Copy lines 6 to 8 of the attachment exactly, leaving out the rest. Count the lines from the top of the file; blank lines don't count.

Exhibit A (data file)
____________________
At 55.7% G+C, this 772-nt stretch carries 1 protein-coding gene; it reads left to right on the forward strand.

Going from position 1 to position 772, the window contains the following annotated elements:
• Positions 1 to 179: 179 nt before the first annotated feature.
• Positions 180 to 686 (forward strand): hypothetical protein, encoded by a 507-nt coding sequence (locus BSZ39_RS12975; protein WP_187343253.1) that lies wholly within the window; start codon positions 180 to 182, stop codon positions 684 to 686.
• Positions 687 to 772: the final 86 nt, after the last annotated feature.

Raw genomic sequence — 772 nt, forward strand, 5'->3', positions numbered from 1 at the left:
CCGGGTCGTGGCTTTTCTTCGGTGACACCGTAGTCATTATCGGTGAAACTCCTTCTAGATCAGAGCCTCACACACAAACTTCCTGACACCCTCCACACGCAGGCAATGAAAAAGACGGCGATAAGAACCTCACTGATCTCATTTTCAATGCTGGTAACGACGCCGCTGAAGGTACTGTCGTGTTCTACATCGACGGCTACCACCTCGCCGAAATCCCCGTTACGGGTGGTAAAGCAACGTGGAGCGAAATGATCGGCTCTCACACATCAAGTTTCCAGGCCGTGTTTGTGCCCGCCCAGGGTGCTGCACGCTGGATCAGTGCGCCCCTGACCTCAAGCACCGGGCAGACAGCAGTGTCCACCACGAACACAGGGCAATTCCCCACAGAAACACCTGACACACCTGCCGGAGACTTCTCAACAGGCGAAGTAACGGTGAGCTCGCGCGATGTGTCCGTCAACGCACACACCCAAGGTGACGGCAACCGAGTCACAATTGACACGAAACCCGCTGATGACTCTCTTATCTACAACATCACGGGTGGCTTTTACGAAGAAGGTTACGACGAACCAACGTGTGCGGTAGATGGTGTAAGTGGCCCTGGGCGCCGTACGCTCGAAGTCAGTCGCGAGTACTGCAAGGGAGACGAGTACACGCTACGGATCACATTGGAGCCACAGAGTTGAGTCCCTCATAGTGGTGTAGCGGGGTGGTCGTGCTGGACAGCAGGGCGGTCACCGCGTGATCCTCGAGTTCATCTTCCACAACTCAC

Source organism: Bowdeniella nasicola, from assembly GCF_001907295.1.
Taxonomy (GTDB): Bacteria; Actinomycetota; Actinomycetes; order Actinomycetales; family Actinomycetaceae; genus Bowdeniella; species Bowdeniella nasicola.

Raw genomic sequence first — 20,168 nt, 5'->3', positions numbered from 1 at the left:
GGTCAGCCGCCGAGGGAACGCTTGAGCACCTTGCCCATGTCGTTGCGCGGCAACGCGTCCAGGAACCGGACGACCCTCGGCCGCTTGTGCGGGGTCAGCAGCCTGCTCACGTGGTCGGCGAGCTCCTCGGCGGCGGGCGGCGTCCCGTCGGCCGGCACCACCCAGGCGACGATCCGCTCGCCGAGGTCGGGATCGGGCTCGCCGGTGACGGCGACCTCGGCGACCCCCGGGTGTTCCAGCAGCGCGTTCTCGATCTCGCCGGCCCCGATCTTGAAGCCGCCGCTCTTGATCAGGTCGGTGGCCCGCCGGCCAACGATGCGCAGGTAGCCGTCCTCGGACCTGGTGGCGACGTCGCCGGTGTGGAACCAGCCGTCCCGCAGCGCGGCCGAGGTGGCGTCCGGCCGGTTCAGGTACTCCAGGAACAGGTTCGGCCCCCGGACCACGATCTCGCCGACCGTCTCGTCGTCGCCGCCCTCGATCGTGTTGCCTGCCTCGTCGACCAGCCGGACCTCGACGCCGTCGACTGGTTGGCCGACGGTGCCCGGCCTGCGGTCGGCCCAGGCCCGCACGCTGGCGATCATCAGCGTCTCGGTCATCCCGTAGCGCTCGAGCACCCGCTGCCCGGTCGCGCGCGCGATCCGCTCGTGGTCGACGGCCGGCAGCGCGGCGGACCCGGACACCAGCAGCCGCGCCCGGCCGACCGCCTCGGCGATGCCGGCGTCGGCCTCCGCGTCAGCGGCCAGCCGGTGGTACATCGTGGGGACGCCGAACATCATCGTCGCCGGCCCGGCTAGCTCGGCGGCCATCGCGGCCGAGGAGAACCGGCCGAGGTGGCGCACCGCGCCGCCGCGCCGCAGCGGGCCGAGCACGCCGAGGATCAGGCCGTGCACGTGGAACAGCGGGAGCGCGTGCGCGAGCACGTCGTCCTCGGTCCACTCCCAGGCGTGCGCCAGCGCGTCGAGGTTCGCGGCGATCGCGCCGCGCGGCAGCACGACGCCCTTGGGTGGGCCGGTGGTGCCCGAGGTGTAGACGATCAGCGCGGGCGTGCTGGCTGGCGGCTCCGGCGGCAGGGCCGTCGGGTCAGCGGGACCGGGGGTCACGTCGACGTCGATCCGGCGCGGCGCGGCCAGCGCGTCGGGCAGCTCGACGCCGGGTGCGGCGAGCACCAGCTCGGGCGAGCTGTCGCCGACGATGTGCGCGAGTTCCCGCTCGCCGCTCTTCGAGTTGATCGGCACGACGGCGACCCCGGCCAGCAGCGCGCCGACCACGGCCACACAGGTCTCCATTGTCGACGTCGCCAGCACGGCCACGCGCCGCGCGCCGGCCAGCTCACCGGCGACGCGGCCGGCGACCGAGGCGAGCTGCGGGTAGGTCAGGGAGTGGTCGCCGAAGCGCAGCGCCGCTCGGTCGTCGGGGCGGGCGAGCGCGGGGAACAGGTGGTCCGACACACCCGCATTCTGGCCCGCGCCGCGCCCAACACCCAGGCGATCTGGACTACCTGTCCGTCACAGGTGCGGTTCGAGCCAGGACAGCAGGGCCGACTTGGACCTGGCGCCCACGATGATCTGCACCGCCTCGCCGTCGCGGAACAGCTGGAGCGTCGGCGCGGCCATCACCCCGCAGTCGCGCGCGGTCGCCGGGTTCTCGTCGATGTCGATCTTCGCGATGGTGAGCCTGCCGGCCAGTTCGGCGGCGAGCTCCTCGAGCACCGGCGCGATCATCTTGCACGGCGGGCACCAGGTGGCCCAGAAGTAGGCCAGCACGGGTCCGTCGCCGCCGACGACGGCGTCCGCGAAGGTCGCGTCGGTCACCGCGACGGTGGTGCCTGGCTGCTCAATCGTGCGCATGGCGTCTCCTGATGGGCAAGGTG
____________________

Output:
Raw genomic sequence — 772 nt, forward strand, 5'->3', positions numbered from 1 at the left:
CCGGGTCGTGGCTTTTCTTCGGTGACACCGTAGTCATTATCGGTGAAACTCCTTCTAGATCAGAGCCTCACACACAAACTTCCTGACACCCTCCACACGCAGGCAATGAAAAAGACGGCGATAAGAACCTCACTGATCTCATTTTCAATGCTGGTAACGACGCCGCTGAAGGTACTGTCGTGTTCTACATCGACGGCTACCACCTCGCCGAAATCCCCGTTACGGGTGGTAAAGCAACGTGGAGCGAAATGATCGGCTCTCACACATCAAGTTTCCAGGCCGTGTTTGTGCCCGCCCAGGGTGCTGCACGCTGGATCAGTGCGCCCCTGACCTCAAGCACCGGGCAGACAGCAGTGTCCACCACGAACACAGGGCAATTCCCCACAGAAACACCTGACACACCTGCCGGAGACTTCTCAACAGGCGAAGTAACGGTGAGCTCGCGCGATGTGTCCGTCAACGCACACACCCAAGGTGACGGCAACCGAGTCACAATTGACACGAAACCCGCTGATGACTCTCTTATCTACAACATCACGGGTGGCTTTTACGAAGAAGGTTACGACGAACCAACGTGTGCGGTAGATGGTGTAAGTGGCCCTGGGCGCCGTACGCTCGAAGTCAGTCGCGAGTACTGCAAGGGAGACGAGTACACGCTACGGATCACATTGGAGCCACAGAGTTGAGTCCCTCATAGTGGTGTAGCGGGGTGGTCGTGCTGGACAGCAGGGCGGTCACCGCGTGATCCTCGAGTTCATCTTCCACAACTCAC

Source organism: Bowdeniella nasicola, from assembly GCF_001907295.1.